Manjaro Linux Lead Developer In Hot Waters Over Donation Slush Fund For Laptop And Personal Items
Philip Müller, one of the lead Manjaro Linux developers, wanted to buy a new €2000 laptop for another developer. Jonathon Fernyhough, the former treasurer tasked with ensuring that the funds donated by the community are not misused for personal enjoyment, said no. Müller reacted by replacing Fernyhough with himself who, he likely believes, is more inclined to buy that shiny new laptop.
The Manjaro Linux donations fund used to go directly to Philip Müller's personal bank account. Some in the Manjaro community thought it would be better to have slightly more control over how the donated funds are (ab)used so they elected to have OpenCollective and CommunityBridge collect the funds on behalf of the Manjaro Linux developers.
Jonathon Fernyhough was put in charge of managing the donations collected by OpenCollective and CommunityBridge. That worked well until Manjaro developer Philip Müller wanted to buy a new €2000 laptop for fellow German Manjaro developer Helmut Stult and Fernyhough said no. The argument over said laptop resulted in Müller removing Fernyhough from the treasurer position. He also banned him from the Manjaro Linux forum after Fernyhough posted some critical comments indicating disapproval over being fired by a project lead because he said no to an expense that he does not believe makes sense to the Manjaro Linux project as a whole. Fernyhough was also removed from the Manjaro websites "Meet Our Awesome Team" page. That Müller replaced Fernyhough with himself, who will likely be a lot more willing to say yes to buying in the laptop in question, over this dispute seems like a slightly questionable decision.
The €2000 laptop is, supposedly, for the purpose for building packages. That story could have held some water if it was a desktop or a server. One does not simply go out shopping for a build server and come back with a laptop.
€2000 is, of course, not a very large amount in the grand scheme of things. It equals something like two thirds of a months pay in most industrialized countries. It is not like Müller looted the Manjaro Linux donation fund and ran off with millions.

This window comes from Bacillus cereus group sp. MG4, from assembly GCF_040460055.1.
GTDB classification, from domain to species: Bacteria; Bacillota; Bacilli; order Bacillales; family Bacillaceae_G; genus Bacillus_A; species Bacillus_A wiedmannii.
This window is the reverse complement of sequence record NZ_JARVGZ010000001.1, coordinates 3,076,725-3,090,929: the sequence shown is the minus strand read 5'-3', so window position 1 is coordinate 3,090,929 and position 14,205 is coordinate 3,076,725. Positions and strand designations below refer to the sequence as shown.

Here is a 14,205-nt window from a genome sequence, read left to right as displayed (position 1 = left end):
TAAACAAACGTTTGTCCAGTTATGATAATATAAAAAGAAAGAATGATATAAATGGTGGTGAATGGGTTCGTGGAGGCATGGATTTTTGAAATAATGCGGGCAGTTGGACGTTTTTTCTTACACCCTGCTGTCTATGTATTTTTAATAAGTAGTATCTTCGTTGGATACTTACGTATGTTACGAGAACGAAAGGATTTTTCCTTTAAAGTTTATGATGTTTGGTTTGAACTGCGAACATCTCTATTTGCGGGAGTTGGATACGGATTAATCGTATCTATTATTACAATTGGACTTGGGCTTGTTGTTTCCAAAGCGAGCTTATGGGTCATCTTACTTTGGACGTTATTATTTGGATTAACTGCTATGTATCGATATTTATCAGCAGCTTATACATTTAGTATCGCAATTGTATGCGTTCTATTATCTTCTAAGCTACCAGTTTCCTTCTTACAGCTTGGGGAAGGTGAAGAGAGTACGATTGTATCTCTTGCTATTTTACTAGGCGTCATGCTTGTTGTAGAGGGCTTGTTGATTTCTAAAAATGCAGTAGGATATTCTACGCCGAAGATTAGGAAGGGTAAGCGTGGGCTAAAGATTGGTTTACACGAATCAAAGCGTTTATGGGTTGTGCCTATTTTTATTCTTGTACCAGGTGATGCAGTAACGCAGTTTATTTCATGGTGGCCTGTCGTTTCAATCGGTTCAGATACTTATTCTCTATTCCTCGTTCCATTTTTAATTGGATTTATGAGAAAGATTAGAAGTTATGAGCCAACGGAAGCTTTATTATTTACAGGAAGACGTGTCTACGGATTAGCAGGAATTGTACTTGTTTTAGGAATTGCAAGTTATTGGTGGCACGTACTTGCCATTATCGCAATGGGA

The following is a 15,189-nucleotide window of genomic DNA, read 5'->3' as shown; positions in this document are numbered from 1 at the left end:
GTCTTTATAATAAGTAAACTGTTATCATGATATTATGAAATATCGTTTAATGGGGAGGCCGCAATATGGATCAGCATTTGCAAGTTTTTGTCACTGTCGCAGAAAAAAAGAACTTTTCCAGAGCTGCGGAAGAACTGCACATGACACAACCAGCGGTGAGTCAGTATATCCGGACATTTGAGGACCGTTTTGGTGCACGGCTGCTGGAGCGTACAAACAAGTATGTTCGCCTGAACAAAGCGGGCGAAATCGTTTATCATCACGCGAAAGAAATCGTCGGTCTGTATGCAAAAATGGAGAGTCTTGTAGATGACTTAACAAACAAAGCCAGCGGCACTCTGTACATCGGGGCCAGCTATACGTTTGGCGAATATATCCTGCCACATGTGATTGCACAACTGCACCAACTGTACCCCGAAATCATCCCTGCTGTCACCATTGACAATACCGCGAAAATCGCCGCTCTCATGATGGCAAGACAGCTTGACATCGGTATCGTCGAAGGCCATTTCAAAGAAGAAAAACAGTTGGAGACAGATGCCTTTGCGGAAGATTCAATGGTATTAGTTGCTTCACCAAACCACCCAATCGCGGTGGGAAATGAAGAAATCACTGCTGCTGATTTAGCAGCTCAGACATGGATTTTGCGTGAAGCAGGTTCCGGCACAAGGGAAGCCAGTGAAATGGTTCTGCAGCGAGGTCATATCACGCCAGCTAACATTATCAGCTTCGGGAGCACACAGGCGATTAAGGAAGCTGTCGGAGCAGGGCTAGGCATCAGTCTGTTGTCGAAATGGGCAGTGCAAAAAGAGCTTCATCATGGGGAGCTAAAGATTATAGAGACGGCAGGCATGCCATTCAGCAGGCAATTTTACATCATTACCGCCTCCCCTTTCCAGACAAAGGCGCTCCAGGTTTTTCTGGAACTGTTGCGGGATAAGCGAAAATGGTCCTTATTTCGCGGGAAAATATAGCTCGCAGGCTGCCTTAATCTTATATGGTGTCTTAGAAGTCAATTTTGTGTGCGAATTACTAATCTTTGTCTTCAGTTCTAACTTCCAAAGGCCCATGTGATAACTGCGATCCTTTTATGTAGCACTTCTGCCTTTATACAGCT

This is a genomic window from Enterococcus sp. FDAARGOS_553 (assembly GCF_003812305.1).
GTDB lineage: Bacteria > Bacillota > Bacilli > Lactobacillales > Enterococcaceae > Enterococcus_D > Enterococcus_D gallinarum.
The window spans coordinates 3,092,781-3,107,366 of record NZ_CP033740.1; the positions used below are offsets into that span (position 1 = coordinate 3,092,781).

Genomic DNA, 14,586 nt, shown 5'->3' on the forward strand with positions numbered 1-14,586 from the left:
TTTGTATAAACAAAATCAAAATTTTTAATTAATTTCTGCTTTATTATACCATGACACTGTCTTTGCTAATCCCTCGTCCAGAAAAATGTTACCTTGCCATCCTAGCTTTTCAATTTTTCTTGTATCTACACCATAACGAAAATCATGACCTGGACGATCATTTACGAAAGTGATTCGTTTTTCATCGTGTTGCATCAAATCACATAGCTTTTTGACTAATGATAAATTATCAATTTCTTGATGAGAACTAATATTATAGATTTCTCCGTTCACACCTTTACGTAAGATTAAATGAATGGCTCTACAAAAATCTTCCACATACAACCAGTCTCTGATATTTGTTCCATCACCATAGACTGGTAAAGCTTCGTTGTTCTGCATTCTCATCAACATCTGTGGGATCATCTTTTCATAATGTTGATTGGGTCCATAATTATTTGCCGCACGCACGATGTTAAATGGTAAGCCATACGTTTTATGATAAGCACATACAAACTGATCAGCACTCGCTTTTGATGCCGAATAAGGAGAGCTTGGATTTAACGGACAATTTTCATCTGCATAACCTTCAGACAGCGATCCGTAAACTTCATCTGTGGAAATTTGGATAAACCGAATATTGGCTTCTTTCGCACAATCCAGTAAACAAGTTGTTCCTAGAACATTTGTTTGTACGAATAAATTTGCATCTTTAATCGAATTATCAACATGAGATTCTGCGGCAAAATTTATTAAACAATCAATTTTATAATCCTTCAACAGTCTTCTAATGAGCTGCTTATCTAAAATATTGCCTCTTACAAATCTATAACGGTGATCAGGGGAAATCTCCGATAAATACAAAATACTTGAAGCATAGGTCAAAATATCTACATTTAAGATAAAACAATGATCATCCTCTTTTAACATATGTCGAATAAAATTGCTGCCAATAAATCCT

€2000 is also not a completely trivial amount. Developers working full-time for commercial Linux vendors like Canonical, IBM/RedHat and SUSE need to beg and get approval from upper management before they can borrow a shiny new €2000 laptop from their employer and they do not get to keep it if they are fired or switch jobs for other reasons.
Philip Müller and Bernhard Landauer started a European for-profit corporation called Manjaro GmbH Co&KR one year ago (July 2019) with the aim of making money off their Manjaro Linux development. That company has so far failed to make any measurable amount of money. A director of a profitable company could easily buy an employee laptop. That is much harder to do if a company is one unexpected bill away from bankruptcy.
Philip Müllers involvement with and co-ownership of Manjaro GmbH Co&KR makes his new position as Manjaro community treasurer problematic. Directing revenue to a for-profit corporation while externalizing expenses to a voluntary community organization does not seem very ethical. We do not know if the following accusation holds any water or not:
"There is a definite conflict when Manjaro GmbH is, for example, making deals with a hardware company to optimise Manjaro for laptops, then claiming expenses from community funds for laptops from that company to do development for that company."
Philip Müller is now in a position where he does not need to rely on the company he co-founded or the goodwill of suits in upper management at a large corporation in order to secure new laptops for himself or select fellow developers. He has made himself treasurer and king of the Manjaro Linux donations fund which means that he can buy as many laptops he wants - until the funds loyal Manjaro Linux lovers have donated run out. That will likely happen sooner rather than later because there really isn't that much argue over. This went down over a €2000 laptop. Müller is not trying to spend €50000 worth of donations on a car, not that there is anywhere near that much in the Manjaro community coffers. The OpenCollective backers donate slightly less than €10000 per year.
Free software communities that are not backed by and/or controlled by large corporate interests do simply not have a huge budget. The Xfce developers recently discussed how to spend the around $90 that project has in their coffers. While it is admirable that they wanted to fairly distribute the $90, it is also a bit laughable given that the amount in question is barely enough to buy a few pizzas at a developer meetup.
Regardless of the relatively small amounts in question: The Manjaro lead developers decision to make himself treasurer and king smells slightly unethical and we hope that Manjaro "community" dictator Müller considers whether he did the right thing or not. Some in the Manjaro community have lost faith and trust in both Müller and the Manjaro project in general. Placing someone who does not have a obvious personal conflict in charge of the funds donated to the Manjaro project would be good way to start clawing some of that lost trust back. The fox should not be guarding the hen-house.